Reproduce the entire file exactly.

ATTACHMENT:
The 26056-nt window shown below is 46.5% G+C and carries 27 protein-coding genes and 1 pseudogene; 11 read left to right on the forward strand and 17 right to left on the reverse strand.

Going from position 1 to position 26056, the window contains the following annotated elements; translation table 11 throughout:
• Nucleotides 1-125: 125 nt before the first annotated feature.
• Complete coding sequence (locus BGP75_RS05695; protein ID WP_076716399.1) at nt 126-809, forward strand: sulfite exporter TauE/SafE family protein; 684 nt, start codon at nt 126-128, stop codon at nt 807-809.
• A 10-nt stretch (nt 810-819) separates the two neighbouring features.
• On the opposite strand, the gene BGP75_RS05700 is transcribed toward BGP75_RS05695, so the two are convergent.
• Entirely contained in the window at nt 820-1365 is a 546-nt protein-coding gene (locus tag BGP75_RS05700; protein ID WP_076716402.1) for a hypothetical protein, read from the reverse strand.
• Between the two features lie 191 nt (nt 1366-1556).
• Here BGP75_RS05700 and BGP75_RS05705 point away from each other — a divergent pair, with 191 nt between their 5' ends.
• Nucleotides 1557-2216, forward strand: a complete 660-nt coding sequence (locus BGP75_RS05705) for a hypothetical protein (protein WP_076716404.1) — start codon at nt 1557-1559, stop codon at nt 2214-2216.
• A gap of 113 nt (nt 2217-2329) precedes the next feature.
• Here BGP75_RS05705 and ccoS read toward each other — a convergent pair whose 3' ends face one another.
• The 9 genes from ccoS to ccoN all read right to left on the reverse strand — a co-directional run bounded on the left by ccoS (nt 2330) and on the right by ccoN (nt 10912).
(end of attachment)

The 26056-nt window shown below is 46.5% G+C and carries 27 protein-coding genes and 1 pseudogene; 11 read left to right on the forward strand and 17 right to left on the reverse strand.

Going from position 1 to position 26056, the window contains the following annotated elements; translation table 11 throughout:
• Nucleotides 1-125: 125 nt before the first annotated feature.
• Complete coding sequence (locus BGP75_RS05695; protein ID WP_076716399.1) at nt 126-809, forward strand: sulfite exporter TauE/SafE family protein; 684 nt, start codon at nt 126-128, stop codon at nt 807-809.
• A 10-nt stretch (nt 810-819) separates the two neighbouring features.
• On the opposite strand, the gene BGP75_RS05700 is transcribed toward BGP75_RS05695, so the two are convergent.
• Entirely contained in the window at nt 820-1365 is a 546-nt protein-coding gene (locus tag BGP75_RS05700; protein ID WP_076716402.1) for a hypothetical protein, read from the reverse strand.
• Between the two features lie 191 nt (nt 1366-1556).
• Here BGP75_RS05700 and BGP75_RS05705 point away from each other — a divergent pair, with 191 nt between their 5' ends.
• Nucleotides 1557-2216, forward strand: a complete 660-nt coding sequence (locus BGP75_RS05705) for a hypothetical protein (protein WP_076716404.1) — start codon at nt 1557-1559, stop codon at nt 2214-2216.
• A gap of 113 nt (nt 2217-2329) precedes the next feature.
• Here BGP75_RS05705 and ccoS read toward each other — a convergent pair whose 3' ends face one another.
• The 9 genes from ccoS to ccoN all read right to left on the reverse strand — a co-directional run bounded on the left by ccoS (nt 2330) and on the right by ccoN (nt 10912).